Cairo, Egypt (CNN) -- Momentum held up on the 16th day of protests in Egypt as massive crowds once again jammed Cairo's Tahrir Square Wednesday, spilling over into a nearby compound housing government buildings.
The expanded protests forced the government to move parliament to another building, state television said.
Fueled by anger at the regime's incremental concessions and a denunciation of demands for President Hosni Mubarak's immediate exit, the rowdy demonstrations again drew thousands, many even from other cities and towns.
"The word 'departure,' which is repeated by some of the protesters, is against the ethics of the Egyptians because Egyptians respect their elders and their president," Vice President Omar Suleiman told a group of newspaper editors, according to a state-run news agency.
"It is also an insulting word not only to the president but for the people of Egypt as a whole," he said.
But the protesters chanted: "Mubarak is a thief." Mubarak, meanwhile, went about business as usual Wednesday, meeting with his foreign minister and Russia's deputy foreign minister, state-run television showed.
There were signs that the unrest had spread to other parts of Egypt.
Two people were killed and others were wounded in clashes with police in southern Egypt, state TV reported. A journalist said the hostilities stemmed from complaints about a member of the police force in Kharga.
In the northern town of Port Said, protesters attacked the governor's building over a land and housing dispute, state TV said.
The protesters returned in full force Wednesday, galvanized the day before by the tears and words of a Google executive who was seized by security forces and released Monday.
Perhaps the reluctant face of the movement, Wael Ghonim, told CNN Wednesday that "this is no longer the time to negotiate" with the Egyptian government -- not after hundreds of lives have been lost over the last two weeks.
Human Rights Watch has been able to document 302 deaths so far since protests erupted on January 25.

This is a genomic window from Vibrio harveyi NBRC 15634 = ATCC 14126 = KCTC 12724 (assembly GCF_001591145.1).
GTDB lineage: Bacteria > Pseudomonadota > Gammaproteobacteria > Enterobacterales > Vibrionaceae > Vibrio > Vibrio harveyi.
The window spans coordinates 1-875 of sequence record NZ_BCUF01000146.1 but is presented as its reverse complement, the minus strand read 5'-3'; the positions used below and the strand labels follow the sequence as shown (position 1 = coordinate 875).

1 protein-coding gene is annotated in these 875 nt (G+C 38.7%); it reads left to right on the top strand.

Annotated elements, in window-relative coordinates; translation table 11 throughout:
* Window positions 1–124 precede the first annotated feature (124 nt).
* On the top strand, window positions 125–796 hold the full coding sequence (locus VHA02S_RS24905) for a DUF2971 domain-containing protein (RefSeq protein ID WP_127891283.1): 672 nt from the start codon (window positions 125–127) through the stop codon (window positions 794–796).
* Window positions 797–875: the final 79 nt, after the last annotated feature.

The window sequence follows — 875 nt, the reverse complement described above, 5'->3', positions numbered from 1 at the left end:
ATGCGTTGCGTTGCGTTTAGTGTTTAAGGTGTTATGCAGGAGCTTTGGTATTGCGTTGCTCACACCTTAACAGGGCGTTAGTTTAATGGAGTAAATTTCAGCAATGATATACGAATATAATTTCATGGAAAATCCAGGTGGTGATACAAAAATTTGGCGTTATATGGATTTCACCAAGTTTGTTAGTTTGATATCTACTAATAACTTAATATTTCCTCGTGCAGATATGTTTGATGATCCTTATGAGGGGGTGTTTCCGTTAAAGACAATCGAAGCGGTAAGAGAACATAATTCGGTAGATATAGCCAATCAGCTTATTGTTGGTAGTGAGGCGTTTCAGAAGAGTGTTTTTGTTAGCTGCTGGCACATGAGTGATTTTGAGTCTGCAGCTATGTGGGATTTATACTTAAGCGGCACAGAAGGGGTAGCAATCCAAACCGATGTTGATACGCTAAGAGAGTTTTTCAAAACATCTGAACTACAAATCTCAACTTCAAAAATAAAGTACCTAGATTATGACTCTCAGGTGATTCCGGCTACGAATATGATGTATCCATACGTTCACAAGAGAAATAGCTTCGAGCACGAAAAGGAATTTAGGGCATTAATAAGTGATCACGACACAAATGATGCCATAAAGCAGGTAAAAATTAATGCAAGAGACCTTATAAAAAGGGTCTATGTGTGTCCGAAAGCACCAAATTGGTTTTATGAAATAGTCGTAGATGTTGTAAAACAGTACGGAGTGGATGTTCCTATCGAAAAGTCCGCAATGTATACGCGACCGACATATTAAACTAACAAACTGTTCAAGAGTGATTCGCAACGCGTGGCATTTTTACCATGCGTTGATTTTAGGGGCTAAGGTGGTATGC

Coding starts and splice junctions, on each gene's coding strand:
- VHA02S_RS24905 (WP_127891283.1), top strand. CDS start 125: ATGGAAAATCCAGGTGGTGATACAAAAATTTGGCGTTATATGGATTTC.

Ghonim, a Dubai-based marketing executive, is the administrator of a Facebook page called "We are all Khaled Said," named after an Alexandria activist who was allegedly beaten to death by police. The page is widely credited with triggering the first protest January 25.
Monday evening, Ghonim's tearful interview on an Egyptian television channel struck a chord with protesters. The next day, he addressed the crowds at Tahrir Square, inspiring Egyptians to keep up the fight.
"This country, I have said for a long time, this country is our country, and everyone has a right to this country," he said. "You have a voice in this country. This is not the time for conflicting ideas, or factions, or ideologies. This is the time for us to say one thing only, 'Egypt is above all else.'"
Another Facebook page created to authorize Ghonim to speak on behalf of the protesters has 150,000 fans.
Mubarak's regime said Tuesday that it had discussed a number of reforms with leaders of various opposition groups and appointed a panel to look into amending the constitution, But Wednesday, it again sought to portray the strongman's immediate exit as a recipe for chaos.
Suleiman said that "dialogue and mutual understanding are the first way to achieve stability" and that a coup would "mean miscalculated and rushed steps" and would lead to more "irrationality."
His words prompted a public show of frustration from the Obama administration.
A short White House statement on U.S. Vice President Joe Biden's telephone conversation with Suleiman used the word "immediate" or "immediately" four times.
Biden "urged that the transition produce immediate, irreversible progress that responds to the aspirations of the Egyptian people."
The statement also hinted the White House harbors doubts as to whether the Egyptian government is seriously committed to reforms, referring to the regime's statements as "what the government is saying it is prepared to accept."